"The World Economic Forum's ranking of sex equality puts South Korea 97th out of 128 countries."
Then Shirley Chisolm called out, "helllooooo...."
I imagine this is like NASA calling the Kremlin and saying "We put a man in space! A MAN in SPACE!" and the USSR yawns and says, "Yes, and I think I left my watch up there. Could you bring it back, please?"
You know who has put a woman at their head of state?
Ok. They seem to get shot, a lot. I'm not saying it's not a dangerous job.
The World Economic Forum is trying to take a business governance approach to "improving the world." They are a Think Tank, though I never really know what that means, founded in 1971 (Chisholm, anyone?) as the European Management Forum. Eventually, of course, they did what all companies do and "went global" to stop Greece and Turkey from going to war. From what I can figure out from this website, they are some kind of UN with money. And they are fond of the word "catalyze."
But we were talking about gender gaps.
The Gender Gap Index assesses countries on how well they are dividing their resources and opportunities among their male and female populations, regardless of the overall levels of these resources and opportunities.
Now, this is interesting, because it is not measuring the flat value of the female life, only how far away it is from the male life. Which means that if women are powerless under the thumb of the dictator, but the men are too, the gap could actually be smaller than a country where a woman can own 50% shares in the family oil field, but not drive her own car. These are my predictions, anyway, because right now as I type this, I have not cracked the seal on this report.
I would like to catalyze my hypothesis.
So, first of all, who is worse off than South Korea? That's what started this thing. Once can hope North Korea, except see, life is miserable for everyone in North Korea except that one guy. In fact, North Korea isn't in the report, because they wouldn't answer the door.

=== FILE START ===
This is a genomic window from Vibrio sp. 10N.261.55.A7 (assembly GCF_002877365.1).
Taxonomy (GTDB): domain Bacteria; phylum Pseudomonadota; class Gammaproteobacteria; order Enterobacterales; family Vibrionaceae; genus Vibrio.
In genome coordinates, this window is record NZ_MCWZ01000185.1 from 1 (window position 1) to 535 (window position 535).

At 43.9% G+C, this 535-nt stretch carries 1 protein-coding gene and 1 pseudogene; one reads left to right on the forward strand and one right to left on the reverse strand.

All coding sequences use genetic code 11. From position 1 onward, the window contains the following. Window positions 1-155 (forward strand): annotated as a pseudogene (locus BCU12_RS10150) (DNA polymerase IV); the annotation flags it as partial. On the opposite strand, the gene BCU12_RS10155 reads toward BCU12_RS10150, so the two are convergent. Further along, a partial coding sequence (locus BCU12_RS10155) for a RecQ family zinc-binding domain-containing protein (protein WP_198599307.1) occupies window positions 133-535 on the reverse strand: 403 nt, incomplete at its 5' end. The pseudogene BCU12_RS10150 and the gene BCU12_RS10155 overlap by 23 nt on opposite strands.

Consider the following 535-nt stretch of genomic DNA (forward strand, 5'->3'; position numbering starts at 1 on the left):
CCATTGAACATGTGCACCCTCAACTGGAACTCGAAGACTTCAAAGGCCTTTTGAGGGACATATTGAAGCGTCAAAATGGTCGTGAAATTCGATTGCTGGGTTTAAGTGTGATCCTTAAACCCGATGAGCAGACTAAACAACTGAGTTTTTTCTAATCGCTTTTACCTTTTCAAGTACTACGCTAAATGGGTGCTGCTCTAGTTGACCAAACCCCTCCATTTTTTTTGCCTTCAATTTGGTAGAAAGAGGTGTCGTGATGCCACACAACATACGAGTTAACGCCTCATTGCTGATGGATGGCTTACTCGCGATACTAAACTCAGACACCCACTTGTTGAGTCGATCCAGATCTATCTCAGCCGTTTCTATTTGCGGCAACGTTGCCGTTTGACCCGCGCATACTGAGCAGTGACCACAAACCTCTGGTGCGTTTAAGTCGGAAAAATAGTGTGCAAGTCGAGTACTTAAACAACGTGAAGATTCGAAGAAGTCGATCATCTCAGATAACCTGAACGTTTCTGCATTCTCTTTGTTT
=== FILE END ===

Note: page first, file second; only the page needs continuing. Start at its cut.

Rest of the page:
There are 128 nations on the report. Saudi Arabia is 124. Nepal, Pakistan (woman head of state...once), Chad, and Yemen follow.
At the top: Sweden. well, of course, Sweden. They are better than you at everything. They even had their financial crisis before we did, and taught us the model for it. They have been in the top spot two years running. They will not brag about this, because they are Swedish.
All your Nordics are piled right up there, and as soon as Iceland's economy collapses, they can probably take the #2 spot. But watch this:
According to the Worldwide Guide to Women in Leadership, there are 23 UN member nations lead by women at this moment - 11%. Denmark elected its first in 1924. So maybe we shouldn't crow so much.
The 2007 reports says of the United States of America:
The United States’ performance was mixed over the last year and resulted in a small overall drop in its rank, from 23 in 2006 to 31 in 2007 (29 among the original 115 countries). The percentage of female legislators, senior officials and managers fell from 46% to 42% and the scores received on wage equality for similar work fell from 0.68 to 0.64. These two decreases were only partially offset by the increase in the ratio of women and men’s labour force participation rates (this grew from 0.82 to 0.86), resulting in an overall drop in the United States’ score on the economic participation and opportunity subindex, which in turn pulled down the United States’ overall score and rank on the Index. While the United States’ performance on political empowerment is suboptimal (it ranks 69 out of the 128 countries in the Index), there has been an increase in the percentage of women in parliamentary positions in the latest available data.